Celebrating Black Birders Week: A Conversation

For immediate release ‐ June 02, 2022

Contact: Micah Beasley, 919.707.9970. Images available upon request

Deja Perkins leading a birdwatching tour. Photo: Justin Cook.Deja Perkins leading a birdwatching tour. Photo: Justin Cook.

By Micah Beasley, PR & Marketing Coordinator

To celebrate Black Birders Week (May 29–June 4, 2022) the Museum was happy to partner with urban ecologist and movement co-organizer Deja Perkins for bird walks at our Prairie Ridge location in Raleigh and this Saturday, June 4 at Jones Lake State Park in Elizabethtown, NC.

After Deja’s bird walk at Prairie Ridge on Sunday, May 29, the Museum’s PR & Marketing Coordinator Micah Beasley sat down with her to have a conversation about the importance of this social justice movement. Some parts of the conversation have been edited for brevity.

MICAH BEASLEY: What inspired you to help establish Black Birders Week?

DEJA PERKINS: Black Birders Week was a last-minute initiative that sprung up in response to Christian Cooper’s incident in the Ramble at New York’s Central Park. A group of Black naturalists came together to share in the trauma of Cooper’s experience, because we all had similar experiences in the outdoors — instances where we weren’t believed, we weren’t taken seriously as an expert, had police called on us while we were doing field work or simply experienced some form of harassment while we were trying to enjoy the outdoor space. The first year we had about 30 individuals who were helping turn this event around in 48 hours to create this safe space online, where people could connect at a time where people could not connect in person due to the pandemic.

Black Birders Week program group shot at Prairie Ridge. Photo: Micah Beasley.Black Birders Week program group photo at Prairie Ridge. Photo: Micah Beasley/NCMNS.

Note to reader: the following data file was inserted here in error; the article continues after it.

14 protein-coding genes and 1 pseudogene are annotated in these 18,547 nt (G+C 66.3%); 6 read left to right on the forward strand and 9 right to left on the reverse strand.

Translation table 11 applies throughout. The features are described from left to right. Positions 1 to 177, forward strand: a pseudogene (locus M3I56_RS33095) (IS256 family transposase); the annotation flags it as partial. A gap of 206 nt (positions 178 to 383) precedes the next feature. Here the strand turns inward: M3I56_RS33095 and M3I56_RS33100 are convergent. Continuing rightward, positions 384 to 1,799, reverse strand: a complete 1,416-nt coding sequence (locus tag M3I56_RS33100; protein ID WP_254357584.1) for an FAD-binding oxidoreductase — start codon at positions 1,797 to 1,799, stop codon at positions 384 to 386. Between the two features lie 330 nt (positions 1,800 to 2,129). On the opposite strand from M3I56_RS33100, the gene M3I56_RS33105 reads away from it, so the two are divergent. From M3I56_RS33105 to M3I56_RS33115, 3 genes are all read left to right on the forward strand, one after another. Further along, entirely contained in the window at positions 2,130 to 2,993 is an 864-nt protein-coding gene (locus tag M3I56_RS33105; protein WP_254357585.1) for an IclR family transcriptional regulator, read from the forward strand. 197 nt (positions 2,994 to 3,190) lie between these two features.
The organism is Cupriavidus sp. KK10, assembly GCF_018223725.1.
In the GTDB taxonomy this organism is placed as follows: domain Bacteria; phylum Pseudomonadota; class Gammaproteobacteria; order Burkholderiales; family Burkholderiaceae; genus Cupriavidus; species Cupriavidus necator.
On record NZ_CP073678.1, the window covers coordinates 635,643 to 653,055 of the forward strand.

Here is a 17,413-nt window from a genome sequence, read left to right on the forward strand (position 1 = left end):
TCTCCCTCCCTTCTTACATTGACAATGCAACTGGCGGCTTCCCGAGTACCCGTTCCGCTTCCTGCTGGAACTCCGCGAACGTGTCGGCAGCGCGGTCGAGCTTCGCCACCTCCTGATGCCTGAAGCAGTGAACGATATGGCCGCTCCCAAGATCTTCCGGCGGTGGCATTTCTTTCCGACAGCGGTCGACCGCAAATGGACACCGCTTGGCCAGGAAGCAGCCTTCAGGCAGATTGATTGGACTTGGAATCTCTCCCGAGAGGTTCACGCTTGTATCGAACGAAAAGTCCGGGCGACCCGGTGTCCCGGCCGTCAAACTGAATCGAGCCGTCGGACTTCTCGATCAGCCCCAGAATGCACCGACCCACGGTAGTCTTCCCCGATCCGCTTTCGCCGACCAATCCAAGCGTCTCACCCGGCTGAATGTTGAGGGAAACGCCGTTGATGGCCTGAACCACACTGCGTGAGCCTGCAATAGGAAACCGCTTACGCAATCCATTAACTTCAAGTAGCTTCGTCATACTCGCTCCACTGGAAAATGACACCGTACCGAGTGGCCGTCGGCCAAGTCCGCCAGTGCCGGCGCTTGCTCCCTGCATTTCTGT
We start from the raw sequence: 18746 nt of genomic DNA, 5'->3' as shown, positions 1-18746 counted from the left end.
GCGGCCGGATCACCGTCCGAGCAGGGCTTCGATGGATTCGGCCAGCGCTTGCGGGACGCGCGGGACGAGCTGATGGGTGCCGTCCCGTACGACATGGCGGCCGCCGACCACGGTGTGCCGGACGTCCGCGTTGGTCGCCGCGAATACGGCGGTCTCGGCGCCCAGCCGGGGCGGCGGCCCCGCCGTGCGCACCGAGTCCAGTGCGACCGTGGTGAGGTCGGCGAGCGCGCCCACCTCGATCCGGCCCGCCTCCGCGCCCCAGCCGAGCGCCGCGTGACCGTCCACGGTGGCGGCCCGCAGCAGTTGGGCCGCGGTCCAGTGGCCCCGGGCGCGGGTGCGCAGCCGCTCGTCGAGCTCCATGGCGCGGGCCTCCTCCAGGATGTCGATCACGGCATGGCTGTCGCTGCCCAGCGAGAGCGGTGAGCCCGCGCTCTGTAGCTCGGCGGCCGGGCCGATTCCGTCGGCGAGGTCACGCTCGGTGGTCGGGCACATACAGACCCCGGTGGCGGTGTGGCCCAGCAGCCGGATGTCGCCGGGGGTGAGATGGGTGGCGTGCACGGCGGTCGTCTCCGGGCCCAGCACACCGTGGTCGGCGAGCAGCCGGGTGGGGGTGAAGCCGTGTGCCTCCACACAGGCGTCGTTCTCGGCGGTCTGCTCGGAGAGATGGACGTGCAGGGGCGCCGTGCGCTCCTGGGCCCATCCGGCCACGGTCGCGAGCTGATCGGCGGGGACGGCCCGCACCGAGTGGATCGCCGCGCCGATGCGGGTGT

MICAH BEASLEY: What is the primary mission of Black Birders Week?

DEJA PERKINS: Visibility, learning and connection. Initially, this event was birthed out of a place of trauma, but the second year really transformed into a place of joy. We focused on Black joy in the outdoors, how you can get into birding, what are the tools you can use, how to be safe in the outdoors, and who are the people you can engage with. In 2022, we are focusing on “Soaring to Greater Heights,” and we are focusing on highlighting the mental health benefits of birding, networking, intergenerational learning and social connection.

So, Black joy in the outdoors is about eliminating fear, reconnecting with the land, and most importantly showcasing the peace and joy we find in the outdoors. I believe Black joy in the outdoors is also a form of environmental justice. For instance, when we think about environmental justice projects, we often think about air and water pollution, right? But being able to have access to a natural space, to enjoy that space, and be allowed to find fun and joy in outdoor recreation — that is also a form of justice. That is something that we have been denied and historically excluded from because we either haven’t had access to a lot of natural spaces (beyond grass football fields) or we haven’t had equal access to quality natural spaces. Why are the parks in minority communities mostly grass fields for football/soccer? We should have the opportunity to be exposed to other forms of recreation in our communities because we enjoy bird watching, hiking, biking, kayaking etc. too!

MICAH BEASLEY: What about birds can unite humans?

DEJA PERKINS: The fact that birds are everywhere. I think everybody loves birds to some extent because they’re so beautiful and easy to observe. You can see them anywhere, and because they migrate, a lot of times you can see the same birds as someone else even though you may live in a different state. It’s not like you’re going to see these huge charismatic species like bears and lions everywhere, but birds? You can always see birds anywhere you go.

MICAH BEASLEY: Anything else you’d like to share?

DEJA PERKINS: I would encourage everyone to just try birdwatching. Take ten minutes, sit outside, whether that’s in your yard or a natural space where you feel safe. Be still and quiet, notice what’s going on around you. Be a little more observant of the natural world.

Hear more from Deja! Perkins was a guest on the Museum’s Love Nature podcast during season one. Listen to Deja Perkins’ episode now.

You can also follow Deja Perkins on Twitter @naturallywild__.

For more information about our upcoming activities, conservation news and ground-breaking research, follow @NaturalSciences onInstagram,TwitterandFacebook.Join the conversation with #visitNCMNS.

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